First time going to France/Italy--need some restaurant suggestions
I'm planning on taking a 5 day trip to Paris and Rome (maybe Nice) in August and was wondering if anyone has recommendations for places I must try. I have a flexible budget, although I don't think it's necessary to eat a michelin star dinner every night.
I also had a few questions--Is it safe to assume that most Michelin star restaurants has someone who speaks English? Might not be as enjoyable if I don't know what I'm eating....
How far in advance should I make reservations?
Are there any major dining etiquette rules that I should be aware of (that are not common in the U.S.)?
The best is check the Michelin website:
If there are no annual closing dates published on the restaurants you are interested in, I would email or call them to check. Depends on what you mean by star places; Michelin award restaurants from one to three. There can be a big different in all aspects between one and three.
At least for Paris, I disagree with posters that simply state "one does not consider Michelin star places the best food in these cities". It is true that many talented chefs are cooking in simpler venues and producing wonderful food. It comes down to individual preferences; some prefer eating at the young-chef own bistros, others prefer the star places and many of us enjoy both. As for the star places being formal, yes they tend to be but I seldom encounter any rudeness and most of all, they want their customers to have the best experience possible. If budget is not an issue and it is very expensive, I would definitely consider dining in one of them. As for English, I wouldn't worry as just about any wait staff will speak some and able to convey what is on the plate.
One can write a thick book on etiquette. Just to add to what others have stated: relax and be yourself; being pleasant and smile will excuse all the little faux-pas that visitors may have. Address the staff as monsieur or madame when you enter. If one takes coffee, it is usually serve as a separate course after dessert. Except in cafes, you will be presented with the check only when you ask for it. Just go and have a great time.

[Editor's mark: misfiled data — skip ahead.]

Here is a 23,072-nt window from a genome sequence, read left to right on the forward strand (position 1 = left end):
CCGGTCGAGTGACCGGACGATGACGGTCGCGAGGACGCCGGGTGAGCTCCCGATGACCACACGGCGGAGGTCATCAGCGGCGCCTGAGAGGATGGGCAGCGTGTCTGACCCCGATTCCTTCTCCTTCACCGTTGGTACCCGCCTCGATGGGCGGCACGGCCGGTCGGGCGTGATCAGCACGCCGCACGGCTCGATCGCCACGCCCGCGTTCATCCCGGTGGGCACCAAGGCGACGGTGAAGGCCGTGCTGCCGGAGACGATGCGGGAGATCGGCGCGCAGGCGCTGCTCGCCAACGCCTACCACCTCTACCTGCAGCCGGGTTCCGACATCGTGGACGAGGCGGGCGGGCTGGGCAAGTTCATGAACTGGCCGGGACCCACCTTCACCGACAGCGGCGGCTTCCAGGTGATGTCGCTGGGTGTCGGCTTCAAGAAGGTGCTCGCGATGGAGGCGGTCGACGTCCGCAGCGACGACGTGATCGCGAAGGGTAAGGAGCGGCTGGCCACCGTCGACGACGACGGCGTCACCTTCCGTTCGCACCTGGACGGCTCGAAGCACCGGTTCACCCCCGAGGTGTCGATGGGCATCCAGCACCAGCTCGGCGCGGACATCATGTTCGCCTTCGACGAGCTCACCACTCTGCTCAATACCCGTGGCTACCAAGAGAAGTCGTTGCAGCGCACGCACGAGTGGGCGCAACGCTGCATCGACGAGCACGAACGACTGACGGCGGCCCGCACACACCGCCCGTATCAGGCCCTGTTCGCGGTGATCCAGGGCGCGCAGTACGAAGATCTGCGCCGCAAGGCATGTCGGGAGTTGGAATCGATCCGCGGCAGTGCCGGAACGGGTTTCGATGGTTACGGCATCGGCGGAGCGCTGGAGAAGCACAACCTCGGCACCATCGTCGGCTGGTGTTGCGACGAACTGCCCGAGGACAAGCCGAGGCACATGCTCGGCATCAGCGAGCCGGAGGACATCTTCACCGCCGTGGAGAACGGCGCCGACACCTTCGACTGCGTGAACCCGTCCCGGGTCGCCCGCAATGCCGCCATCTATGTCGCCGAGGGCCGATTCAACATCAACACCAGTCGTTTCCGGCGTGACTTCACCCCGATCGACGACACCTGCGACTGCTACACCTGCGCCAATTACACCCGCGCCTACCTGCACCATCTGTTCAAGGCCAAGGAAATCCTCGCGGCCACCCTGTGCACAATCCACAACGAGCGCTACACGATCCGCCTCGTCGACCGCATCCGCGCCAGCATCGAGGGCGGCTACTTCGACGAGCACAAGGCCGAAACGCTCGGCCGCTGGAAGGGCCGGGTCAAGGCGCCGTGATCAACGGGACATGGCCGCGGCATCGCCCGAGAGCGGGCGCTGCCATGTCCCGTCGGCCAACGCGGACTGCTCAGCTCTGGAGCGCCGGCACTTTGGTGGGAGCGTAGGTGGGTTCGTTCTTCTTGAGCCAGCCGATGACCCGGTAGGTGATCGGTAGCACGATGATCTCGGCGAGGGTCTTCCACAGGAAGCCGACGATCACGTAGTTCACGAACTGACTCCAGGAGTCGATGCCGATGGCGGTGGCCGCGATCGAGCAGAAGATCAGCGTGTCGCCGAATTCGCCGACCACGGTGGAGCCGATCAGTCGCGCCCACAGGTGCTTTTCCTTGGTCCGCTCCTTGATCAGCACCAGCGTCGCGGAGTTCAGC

Lastly, you might separating the two cities and post Rome in the Italy board. Before that, take a look at some of the earlier post on Rome, then more specific how many days you will be in Rome and what type of places in term of food and ambience you interested in.
Two years ago we divided our holiday between Rome and Paris -- a week in each city. We flew from Rome to Paris. I'd hesitate to divide my holiday between those two cities (let alone among three) with only five days. Nevertheless, with Paris, if I'm answering the question, I'd try Sola and Saturne, because they are two of my favorites, each was open for part of August last year, and I'm not a big fan of bistro cuisine. But, of course, that's just me.
Paris Rome and Nice in 5 days? Better eat on the run with that schedule.
But more seriously, there are 10,000 restaurants in Paris, a bit less in Rome. Best thing to do on your first time in both cities is check in to your hotel, and take a walk. Menus are all posted prominently in the window or on the street. Look at the menu, look in to the restaurant. After about an hour, make a decision and go back and reserve for that night.
Michelin stars? These days, these are not considered the best food in these cities. In Paris the young-chef bistro is the place for great food. Michelin stars are very formal, require well in advance res, and vedry expensive. I don't recommend one for a first trip to Paris. (And such a short duration)
As far as etiquette, not much different. Meals take longer in France, don't mix up that for bad service. Also, do not talk in American-loud-voice. The French speak in low tones, you can walk into a full restaurant and not hear much noise. When you hear Americans bellowing away, one could cringe. (I leave the place).
Your biggest problem would be that most restaurants are closed in August. You can wait until June to know more about which restos will close. With some of the most sought-after tables like Septîme and Abri, - if they are open - reserving 6 weeks in advance is fine, esp for lunch and non-weekend.
There have been very recent threads on dining choices in August in Paris. Sorriest I am too lazy. Do you mind looking them up ?